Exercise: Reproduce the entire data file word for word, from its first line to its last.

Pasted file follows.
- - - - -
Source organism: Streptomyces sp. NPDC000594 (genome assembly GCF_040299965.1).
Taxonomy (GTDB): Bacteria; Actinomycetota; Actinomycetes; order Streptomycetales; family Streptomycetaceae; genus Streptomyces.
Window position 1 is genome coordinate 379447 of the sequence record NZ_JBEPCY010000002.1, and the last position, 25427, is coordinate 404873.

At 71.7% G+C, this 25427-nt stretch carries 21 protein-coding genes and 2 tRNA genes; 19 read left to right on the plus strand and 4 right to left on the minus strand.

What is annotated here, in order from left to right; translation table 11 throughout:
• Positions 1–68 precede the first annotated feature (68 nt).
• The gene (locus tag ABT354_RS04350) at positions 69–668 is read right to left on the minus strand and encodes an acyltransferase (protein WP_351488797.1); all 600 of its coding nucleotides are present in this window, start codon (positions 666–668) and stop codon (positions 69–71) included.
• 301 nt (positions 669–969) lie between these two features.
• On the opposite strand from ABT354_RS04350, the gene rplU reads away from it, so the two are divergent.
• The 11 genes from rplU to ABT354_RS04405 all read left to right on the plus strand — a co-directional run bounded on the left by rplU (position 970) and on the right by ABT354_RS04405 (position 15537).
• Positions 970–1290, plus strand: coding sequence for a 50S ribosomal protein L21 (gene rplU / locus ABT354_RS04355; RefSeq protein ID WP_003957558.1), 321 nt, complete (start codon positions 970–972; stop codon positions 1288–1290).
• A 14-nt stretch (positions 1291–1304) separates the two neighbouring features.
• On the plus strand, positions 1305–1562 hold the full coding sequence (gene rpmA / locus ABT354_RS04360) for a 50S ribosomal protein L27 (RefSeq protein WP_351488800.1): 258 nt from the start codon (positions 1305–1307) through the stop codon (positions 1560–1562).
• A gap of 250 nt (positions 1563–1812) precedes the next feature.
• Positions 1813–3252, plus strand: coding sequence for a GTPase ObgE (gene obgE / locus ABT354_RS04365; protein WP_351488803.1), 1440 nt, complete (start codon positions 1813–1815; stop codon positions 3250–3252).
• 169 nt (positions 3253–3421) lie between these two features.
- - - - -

Source organism: Streptomyces sp. NPDC000594 (genome assembly GCF_040299965.1).
Taxonomy (GTDB): Bacteria; Actinomycetota; Actinomycetes; order Streptomycetales; family Streptomycetaceae; genus Streptomyces.
Window position 1 is genome coordinate 379447 of the sequence record NZ_JBEPCY010000002.1, and the last position, 25427, is coordinate 404873.

At 71.7% G+C, this 25427-nt stretch carries 21 protein-coding genes and 2 tRNA genes; 19 read left to right on the plus strand and 4 right to left on the minus strand.

What is annotated here, in order from left to right; translation table 11 throughout:
• Positions 1–68 precede the first annotated feature (68 nt).
• The gene (locus tag ABT354_RS04350) at positions 69–668 is read right to left on the minus strand and encodes an acyltransferase (protein WP_351488797.1); all 600 of its coding nucleotides are present in this window, start codon (positions 666–668) and stop codon (positions 69–71) included.
• 301 nt (positions 669–969) lie between these two features.
• On the opposite strand from ABT354_RS04350, the gene rplU reads away from it, so the two are divergent.
• The 11 genes from rplU to ABT354_RS04405 all read left to right on the plus strand — a co-directional run bounded on the left by rplU (position 970) and on the right by ABT354_RS04405 (position 15537).
• Positions 970–1290, plus strand: coding sequence for a 50S ribosomal protein L21 (gene rplU / locus ABT354_RS04355; RefSeq protein ID WP_003957558.1), 321 nt, complete (start codon positions 970–972; stop codon positions 1288–1290).
• A 14-nt stretch (positions 1291–1304) separates the two neighbouring features.
• On the plus strand, positions 1305–1562 hold the full coding sequence (gene rpmA / locus ABT354_RS04360) for a 50S ribosomal protein L27 (RefSeq protein WP_351488800.1): 258 nt from the start codon (positions 1305–1307) through the stop codon (positions 1560–1562).
• A gap of 250 nt (positions 1563–1812) precedes the next feature.
• Positions 1813–3252, plus strand: coding sequence for a GTPase ObgE (gene obgE / locus ABT354_RS04365; protein WP_351488803.1), 1440 nt, complete (start codon positions 1813–1815; stop codon positions 3250–3252).
• 169 nt (positions 3253–3421) lie between these two features.